Lisa Barnett (Jessica Dickey) gives an emotional testimony about the condition of her baby, which a doctor said was “incompatible with life.” She did not have an abortion and carried the baby to term, she knew the baby would die but wanted it to happen naturally and do it with dignity. She was happy when they put her in her arms and looked normal. The baby died soon afterwards in her arms after being alive for 21 hours. She did not regret not having the abortion. She and her husband were honored to have her and that she died with dignity. While all this is going on, the jury looks uncomfortable and some of the women look teary eyed. Rubirosa also looks on the verge of tears as well. When it is Cutter’s turn to cross examine, he treads carefully and tells Barnett she is a brave woman. He gets her to admit that she may have made a different choice at another time in her life, and also that doctors who perform later term abortions to women in her condition are providing an essential medical service.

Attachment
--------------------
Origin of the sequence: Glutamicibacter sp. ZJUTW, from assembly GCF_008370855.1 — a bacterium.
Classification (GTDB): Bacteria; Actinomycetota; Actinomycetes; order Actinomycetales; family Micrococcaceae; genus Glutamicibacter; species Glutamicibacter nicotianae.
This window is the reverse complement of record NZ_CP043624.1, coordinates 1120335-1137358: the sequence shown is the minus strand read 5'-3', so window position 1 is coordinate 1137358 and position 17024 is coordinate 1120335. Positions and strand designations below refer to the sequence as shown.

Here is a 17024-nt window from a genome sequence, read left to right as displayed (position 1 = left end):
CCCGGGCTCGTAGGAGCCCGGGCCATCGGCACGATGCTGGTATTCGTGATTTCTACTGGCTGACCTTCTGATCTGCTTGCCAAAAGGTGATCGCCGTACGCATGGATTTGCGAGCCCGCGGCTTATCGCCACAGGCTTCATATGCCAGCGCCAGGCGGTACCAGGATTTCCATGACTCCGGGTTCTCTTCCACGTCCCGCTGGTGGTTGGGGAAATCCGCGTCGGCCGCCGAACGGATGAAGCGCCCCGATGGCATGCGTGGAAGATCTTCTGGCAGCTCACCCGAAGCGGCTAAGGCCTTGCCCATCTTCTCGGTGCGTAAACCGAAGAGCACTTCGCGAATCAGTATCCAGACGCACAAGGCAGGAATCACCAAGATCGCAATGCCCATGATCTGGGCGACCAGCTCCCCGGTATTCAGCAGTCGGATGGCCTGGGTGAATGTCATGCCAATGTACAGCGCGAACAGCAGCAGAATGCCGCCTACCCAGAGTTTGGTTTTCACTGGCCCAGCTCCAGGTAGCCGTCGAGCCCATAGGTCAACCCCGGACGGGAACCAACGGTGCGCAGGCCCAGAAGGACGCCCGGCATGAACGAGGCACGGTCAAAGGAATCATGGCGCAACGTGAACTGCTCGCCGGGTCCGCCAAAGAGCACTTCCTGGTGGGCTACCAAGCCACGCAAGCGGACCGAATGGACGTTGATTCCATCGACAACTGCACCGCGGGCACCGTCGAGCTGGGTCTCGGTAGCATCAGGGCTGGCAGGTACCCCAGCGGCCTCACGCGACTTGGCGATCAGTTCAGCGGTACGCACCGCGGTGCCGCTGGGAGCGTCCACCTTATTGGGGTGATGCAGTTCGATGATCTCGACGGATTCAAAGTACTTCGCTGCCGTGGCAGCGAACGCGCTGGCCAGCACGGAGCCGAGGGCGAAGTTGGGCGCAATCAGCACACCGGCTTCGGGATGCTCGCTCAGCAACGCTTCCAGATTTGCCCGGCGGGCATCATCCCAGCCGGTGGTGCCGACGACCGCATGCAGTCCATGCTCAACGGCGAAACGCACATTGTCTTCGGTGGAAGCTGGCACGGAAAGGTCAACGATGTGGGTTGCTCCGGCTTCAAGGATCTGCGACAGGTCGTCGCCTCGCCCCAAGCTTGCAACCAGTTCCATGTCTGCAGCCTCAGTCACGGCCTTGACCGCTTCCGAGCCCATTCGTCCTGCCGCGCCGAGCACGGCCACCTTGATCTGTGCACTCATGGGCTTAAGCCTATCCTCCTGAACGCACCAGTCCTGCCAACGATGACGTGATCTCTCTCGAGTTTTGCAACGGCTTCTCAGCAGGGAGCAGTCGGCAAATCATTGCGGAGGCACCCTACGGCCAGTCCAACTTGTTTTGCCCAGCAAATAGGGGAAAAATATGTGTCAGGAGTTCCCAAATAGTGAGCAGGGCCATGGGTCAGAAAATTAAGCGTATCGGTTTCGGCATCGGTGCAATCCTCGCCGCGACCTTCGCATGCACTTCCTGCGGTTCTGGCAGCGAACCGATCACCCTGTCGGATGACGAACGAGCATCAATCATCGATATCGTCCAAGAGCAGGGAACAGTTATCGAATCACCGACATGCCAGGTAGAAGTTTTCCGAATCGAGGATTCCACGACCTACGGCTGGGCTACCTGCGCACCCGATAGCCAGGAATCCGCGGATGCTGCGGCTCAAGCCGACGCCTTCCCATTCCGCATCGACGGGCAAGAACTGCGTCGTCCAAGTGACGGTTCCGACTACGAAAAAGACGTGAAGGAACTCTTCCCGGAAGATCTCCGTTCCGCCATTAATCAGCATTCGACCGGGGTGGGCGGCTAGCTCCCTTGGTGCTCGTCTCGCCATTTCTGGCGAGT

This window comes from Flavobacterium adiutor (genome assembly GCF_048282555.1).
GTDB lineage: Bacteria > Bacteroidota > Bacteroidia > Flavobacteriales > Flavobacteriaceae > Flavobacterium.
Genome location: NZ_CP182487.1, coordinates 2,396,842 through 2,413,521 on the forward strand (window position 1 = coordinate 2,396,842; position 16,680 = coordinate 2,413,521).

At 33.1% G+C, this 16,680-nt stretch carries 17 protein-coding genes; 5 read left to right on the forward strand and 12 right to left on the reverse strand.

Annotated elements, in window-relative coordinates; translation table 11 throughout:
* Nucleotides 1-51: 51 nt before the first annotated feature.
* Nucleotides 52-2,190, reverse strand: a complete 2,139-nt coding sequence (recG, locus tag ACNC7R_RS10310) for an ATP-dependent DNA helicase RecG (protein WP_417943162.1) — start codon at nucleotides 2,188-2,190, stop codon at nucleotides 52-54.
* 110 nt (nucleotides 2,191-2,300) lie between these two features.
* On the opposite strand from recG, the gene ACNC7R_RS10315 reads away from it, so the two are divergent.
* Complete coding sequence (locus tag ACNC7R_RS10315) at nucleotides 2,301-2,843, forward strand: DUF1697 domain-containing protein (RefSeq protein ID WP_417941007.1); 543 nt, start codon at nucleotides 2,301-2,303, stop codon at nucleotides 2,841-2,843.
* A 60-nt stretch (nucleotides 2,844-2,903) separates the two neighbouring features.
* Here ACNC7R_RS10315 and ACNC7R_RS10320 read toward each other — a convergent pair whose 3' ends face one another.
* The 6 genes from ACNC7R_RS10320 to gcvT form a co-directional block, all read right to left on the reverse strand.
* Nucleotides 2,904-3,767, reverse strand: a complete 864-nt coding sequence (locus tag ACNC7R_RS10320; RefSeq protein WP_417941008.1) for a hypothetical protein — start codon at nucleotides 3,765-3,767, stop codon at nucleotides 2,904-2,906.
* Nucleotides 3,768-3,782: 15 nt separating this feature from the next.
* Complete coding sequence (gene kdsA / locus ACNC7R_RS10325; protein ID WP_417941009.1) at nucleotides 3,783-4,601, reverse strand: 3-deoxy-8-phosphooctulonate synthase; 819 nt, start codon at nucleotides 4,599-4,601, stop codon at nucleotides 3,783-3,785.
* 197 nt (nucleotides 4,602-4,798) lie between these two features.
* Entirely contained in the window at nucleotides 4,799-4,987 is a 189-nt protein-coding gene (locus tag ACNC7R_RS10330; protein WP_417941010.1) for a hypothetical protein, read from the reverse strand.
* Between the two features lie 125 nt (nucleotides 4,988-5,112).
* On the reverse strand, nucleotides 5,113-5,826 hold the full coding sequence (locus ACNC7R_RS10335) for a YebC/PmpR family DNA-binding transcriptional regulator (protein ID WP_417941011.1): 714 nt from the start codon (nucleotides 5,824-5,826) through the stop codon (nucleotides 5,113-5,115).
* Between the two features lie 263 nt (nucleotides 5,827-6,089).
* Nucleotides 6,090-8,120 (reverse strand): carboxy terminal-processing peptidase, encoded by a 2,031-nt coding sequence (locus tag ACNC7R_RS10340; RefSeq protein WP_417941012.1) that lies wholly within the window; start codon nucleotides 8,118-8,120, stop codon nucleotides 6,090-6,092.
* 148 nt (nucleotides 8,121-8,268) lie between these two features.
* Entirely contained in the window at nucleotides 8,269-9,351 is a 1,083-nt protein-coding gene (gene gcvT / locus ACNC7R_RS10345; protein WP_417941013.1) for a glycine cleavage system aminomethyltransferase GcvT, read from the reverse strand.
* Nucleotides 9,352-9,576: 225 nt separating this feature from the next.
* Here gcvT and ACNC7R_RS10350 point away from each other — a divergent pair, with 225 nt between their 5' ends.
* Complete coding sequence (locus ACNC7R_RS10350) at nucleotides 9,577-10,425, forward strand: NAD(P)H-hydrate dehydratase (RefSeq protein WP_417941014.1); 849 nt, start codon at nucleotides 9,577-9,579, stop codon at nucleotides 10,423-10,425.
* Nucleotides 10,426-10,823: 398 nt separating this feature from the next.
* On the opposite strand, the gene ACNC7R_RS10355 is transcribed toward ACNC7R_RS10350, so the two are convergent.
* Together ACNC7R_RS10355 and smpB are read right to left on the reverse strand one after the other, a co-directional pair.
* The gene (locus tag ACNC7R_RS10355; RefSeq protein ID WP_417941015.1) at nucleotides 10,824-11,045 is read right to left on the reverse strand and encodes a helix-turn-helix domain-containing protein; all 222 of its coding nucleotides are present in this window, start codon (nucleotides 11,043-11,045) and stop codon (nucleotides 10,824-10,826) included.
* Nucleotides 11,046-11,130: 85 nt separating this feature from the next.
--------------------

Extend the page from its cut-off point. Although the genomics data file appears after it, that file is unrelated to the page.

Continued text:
Back in McCoy’s office, Cutter tells him half the jury was in tears. When McCoy says that doesn’t mean they will acquit, Cutter tells him he is deceiving himself, and all it takes is one vote. McCoy stands firm and will not offer a plea bargain. Cutter tells him to substitute slavery for abortion and John Brown for Wayne Grogan, and in it’s day Roe V Wade conformed to what we know then about human life and science. Contraception was limited and most birth defects were untreatable. Thirty five years later, birth defects can be corrected and the disabled children are protected by the bill of rights, and contraception of every kind is available. McCoy says yet people who don’t want to still get pregnant. Cutter gets angry, and asks if their rights should reign supreme, adding cats and dogs have more rights than the unborn. He says Roe V Wade can stand another look. McCoy says if the jury wants to send that message let them do it but he is not cutting any deals. Someone bring in a notice to Cutter, it seems that Jenkins found out about the woman, nurse Jennice Morrow whose baby Benning killed after a botched abortion that McCoy told them to pretend never happened. McCoy wants to know how they found out, and seem to think Cutter did, which he denies. Cutter is incredulous, saying “You’re kidding! You’re the one who thinks I like winning too much. Why would I sabotage my own case? “ McCoy thinks it’s principles, and as Cutter continues to object, Rubirosa walks in and admits she was the one who told them. She decided it was an ethical violation if the defense was informed. Cutter is livid, commenting she did this despite the explicit instructions to the contrary. She says she can’t be instructed to violate her ethics. McCoy pipes in saying they will deal with this later, and tells them to put their heads together to see how they can keep nurse Morrow off the stand. AS Cutter glares at Rubirosa, she walks out the door.